"We will not tolerate lynching...Don't walk on the path of defaming the nation's image with these incidents. One should not be victim of selective amnesia and see the incidents with political eye," he said.
States, be it BJP or non-BJP ruled, should take stringent action against those involved in lynching, he said as he listed out 2012 and 2013 lynching incidents.
Targeting the Congress, Javadekar said burning of 3,000-odd Sikhs in the 1984 riots was ‘one of the biggest lynching incidents in India's history’.
"Even killing of 59 devotees of Ram in Godhra train burning in 2002 was also lynching," he said.
In 2012, 25 people were killed in 16 lynching incidents in eight states, while 18 were killed in 14 such incidents occurred in 2013 in six states, the minister added.
Reacting to Javedekar's remark, Azad said, "If the education minister has such a thinking, we can very well imagine what kind of education is and will be imparted in the country."
He attacked the HRD minister for putting things in a selective manner, saying that it was Congress that had contributed to the making of the country.
"We, Congress, have contributed to the making of the country. You were with British. We have given our blood for the nation. Have you taken a contract for making of Bharat?" he said and staged a walkout.
JDU, Samajwadi Party, BSP and Left members also staged a walkout on this issue. They all returned after 10 minutes.
D Raja (Communist Party of India) said lynching is a societal problem and the centre should frame a separate law to prevent such incidents rather than asking states to contain.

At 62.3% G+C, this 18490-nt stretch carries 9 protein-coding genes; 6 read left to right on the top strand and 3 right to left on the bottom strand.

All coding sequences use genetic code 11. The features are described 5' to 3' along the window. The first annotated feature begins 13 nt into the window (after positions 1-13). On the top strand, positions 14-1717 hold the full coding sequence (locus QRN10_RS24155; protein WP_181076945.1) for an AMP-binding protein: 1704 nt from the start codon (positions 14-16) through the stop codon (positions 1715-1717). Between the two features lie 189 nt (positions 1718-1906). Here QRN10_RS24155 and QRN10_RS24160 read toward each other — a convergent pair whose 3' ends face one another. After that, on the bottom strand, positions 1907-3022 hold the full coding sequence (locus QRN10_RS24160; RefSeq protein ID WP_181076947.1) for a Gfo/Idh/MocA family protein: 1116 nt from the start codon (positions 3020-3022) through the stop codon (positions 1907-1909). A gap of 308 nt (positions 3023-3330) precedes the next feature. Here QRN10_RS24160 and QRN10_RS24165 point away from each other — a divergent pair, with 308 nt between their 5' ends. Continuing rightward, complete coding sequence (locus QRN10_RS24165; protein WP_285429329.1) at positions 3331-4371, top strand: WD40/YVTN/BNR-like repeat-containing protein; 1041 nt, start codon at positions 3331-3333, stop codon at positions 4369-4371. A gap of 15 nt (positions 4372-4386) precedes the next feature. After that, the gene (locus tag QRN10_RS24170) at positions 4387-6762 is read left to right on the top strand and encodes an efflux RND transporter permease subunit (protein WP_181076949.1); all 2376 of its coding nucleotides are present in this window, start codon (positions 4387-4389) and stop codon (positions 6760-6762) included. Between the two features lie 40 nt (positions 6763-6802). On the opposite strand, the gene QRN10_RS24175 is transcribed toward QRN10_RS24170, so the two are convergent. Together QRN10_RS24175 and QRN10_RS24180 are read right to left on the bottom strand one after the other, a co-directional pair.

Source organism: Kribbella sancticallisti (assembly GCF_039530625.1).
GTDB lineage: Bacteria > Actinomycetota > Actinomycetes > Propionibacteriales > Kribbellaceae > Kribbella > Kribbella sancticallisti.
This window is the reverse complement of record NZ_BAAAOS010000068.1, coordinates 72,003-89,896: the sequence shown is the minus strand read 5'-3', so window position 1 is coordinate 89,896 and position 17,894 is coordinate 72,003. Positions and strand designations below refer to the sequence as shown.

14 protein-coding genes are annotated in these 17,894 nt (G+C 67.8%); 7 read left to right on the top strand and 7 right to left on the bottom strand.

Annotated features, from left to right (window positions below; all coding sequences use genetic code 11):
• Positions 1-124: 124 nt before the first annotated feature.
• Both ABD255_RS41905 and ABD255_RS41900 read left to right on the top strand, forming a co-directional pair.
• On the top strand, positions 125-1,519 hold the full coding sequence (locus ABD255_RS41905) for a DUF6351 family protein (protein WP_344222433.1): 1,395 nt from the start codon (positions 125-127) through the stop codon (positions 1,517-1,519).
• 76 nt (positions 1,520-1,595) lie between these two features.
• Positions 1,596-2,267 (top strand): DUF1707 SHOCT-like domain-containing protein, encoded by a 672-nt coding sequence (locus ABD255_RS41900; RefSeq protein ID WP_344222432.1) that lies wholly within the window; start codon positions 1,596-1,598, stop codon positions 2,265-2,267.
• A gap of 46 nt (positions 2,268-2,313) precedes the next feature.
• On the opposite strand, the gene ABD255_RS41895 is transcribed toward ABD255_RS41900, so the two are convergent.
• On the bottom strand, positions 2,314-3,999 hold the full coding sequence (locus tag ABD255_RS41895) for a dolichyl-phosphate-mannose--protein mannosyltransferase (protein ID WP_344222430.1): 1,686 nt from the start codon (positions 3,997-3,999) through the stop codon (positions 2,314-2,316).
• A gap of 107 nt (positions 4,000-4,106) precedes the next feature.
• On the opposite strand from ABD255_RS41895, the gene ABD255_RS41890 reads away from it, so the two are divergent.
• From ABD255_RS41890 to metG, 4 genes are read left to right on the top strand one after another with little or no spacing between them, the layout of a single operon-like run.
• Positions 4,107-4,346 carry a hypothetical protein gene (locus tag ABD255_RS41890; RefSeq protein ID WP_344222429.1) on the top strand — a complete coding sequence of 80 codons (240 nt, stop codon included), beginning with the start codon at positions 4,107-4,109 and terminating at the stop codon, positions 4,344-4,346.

There is a need to understand that a ‘dangerous’ trend is uprising with 'mob lynching' -- which is part of ‘Bhramanical fascism’ and ‘part of an ideology and political theory’ -- taking over the political structure, he said.
No arrests been made and even accused are acquitted in the recent incidents, he said and emphasised the need to put in place a central law to curb such elements.
K T S Tusli (Nom) demanded ban of the communal organisations involved in lynchings.
No law has been enforced to contain these incidents, which are more in BJP ruled states, he said, quoting a study that found 32 out 63 cases were in BJP ruled states.
Rajeev Chandrashekar (Ind) said that sentiments of Hindus are as important as Muslims, Christians and Sikhs. If the sentiments of a large community are hurt then those should be addressed.
He also talked about the prevailing ‘double standard of polity’ while highlighting the killings of BJP workers in Karnataka and Kerala, and urged to the Opposition parties to stop the ‘hypocrisy’.
Congress member Kumari Selja said every Indian feels sad that the country was being described as ‘Lynchistan’ and it was a matter of shame for all.
She said an atmosphere of fear was being created on the basis of an ideology and such incidents were taking place on a daily basis.